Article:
I wished I knew. I felt like she wanted to talk about it, or about something, but I wasn’t much help.
“I wasn’t aware that I was going that much faster than the rest of the traffic,” I finally said sheepishly. “I had the radio up pretty loud.”
“You were going 70.”
“Yeah, 70. Do you know what the speed limit is here?”
I wasn’t looking for the correct answer so much as the right one.
“Mmm . . . 60?”
“No, it’s 55.”
“I’m feeling like being nice right now, so I’m going to let you go . . . We just buried one of our own today.”
Caught up in my own workday and life, I had forgotten about the services for Officer Thomas Steiner earlier in the day. Steiner was shot point-blank outside a Pomona courthouse by a teenager described as having gang aspirations. Steiner was the 201st CHP officer killed in the line of duty in the agency’s 75 years. Cops killed in the line of duty have been in the news lately. The suspect in last November’s shooting death of Burbank Police Officer Matthew Pavelka had pleaded not guilty the same day Steiner was buried. In February, LAPD Officer Ricardo Lizarraga was killed in South Los Angeles. Suspects in those cases have also been described as gang-affiliated. During Steiner’s funeral services, police vowed revenge on gang members that target police. “Their day of reckoning is coming,” said CHP Commissioner “Spike” Helmick.
It felt like the dumbest of luck to
benefit from magnanimity spun from such tragedy. I almost asked her to write me the ticket, or if she wanted to get a cup of coffee.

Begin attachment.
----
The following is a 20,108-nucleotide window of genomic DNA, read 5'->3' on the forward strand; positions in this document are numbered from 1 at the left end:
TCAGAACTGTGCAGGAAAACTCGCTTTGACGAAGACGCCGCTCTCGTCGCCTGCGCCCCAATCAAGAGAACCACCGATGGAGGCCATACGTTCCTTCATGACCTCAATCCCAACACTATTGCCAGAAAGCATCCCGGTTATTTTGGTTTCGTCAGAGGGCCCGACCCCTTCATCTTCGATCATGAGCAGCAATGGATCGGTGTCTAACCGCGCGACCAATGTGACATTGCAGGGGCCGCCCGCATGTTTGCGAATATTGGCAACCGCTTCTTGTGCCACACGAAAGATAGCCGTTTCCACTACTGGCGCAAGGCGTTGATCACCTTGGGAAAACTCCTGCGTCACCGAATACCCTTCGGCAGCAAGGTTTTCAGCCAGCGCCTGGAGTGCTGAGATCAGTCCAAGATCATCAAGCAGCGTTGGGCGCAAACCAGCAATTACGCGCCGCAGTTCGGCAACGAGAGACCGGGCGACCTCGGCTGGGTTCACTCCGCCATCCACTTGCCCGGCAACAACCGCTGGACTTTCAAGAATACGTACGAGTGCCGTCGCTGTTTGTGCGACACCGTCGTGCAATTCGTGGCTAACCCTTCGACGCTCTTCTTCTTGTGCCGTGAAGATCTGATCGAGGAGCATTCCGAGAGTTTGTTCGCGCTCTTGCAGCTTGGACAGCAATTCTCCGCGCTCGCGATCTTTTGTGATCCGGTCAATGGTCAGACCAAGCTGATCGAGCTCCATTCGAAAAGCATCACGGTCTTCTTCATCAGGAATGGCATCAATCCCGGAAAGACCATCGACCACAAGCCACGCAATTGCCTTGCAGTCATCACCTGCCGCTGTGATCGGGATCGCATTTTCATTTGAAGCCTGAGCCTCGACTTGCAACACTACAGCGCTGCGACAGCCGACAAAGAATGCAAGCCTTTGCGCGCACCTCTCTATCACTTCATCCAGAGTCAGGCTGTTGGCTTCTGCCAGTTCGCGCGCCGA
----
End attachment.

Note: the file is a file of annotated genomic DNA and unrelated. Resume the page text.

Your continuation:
“Thanks,” I said, weakly. “I’m sorry.”
“Be careful. It’s easy to go too fast in that section.”
The next morning I noticed a citation from the parking patrol tucked under my wiper blade. My dumb luck had run out.
Tryin’ To Get the Feeling
Because we’re in the process of moving out of L.A., and currently without a local home, my daughter and I have been living in a hotel. The Hollywood Renaissance is the swank high-rise on the north side of the mall at Hollywood and Highland. The last thing I see through our corner suite’s floor-to-ceiling windows before falling asleep each night is a 50-foot billboard of the Rock in Walking Tall, flanked by the mall’s northernmost edifice, with its quasi-Egyptian figures, one of which appears to carry a purse.
Every day at noon, cheers rise from the base of this wall, specifically from an oversized chaise, on which fans of Ryan Seacrest loll and scream on-cue, during the taping of his live show, On-Air. Seacrest’s peppy, promotional chatter is usually interspersed with pop music and, once, with a woman explaining the hazards of misapplied lipliner. I had never been tempted to watch from any closer than the 14th floor.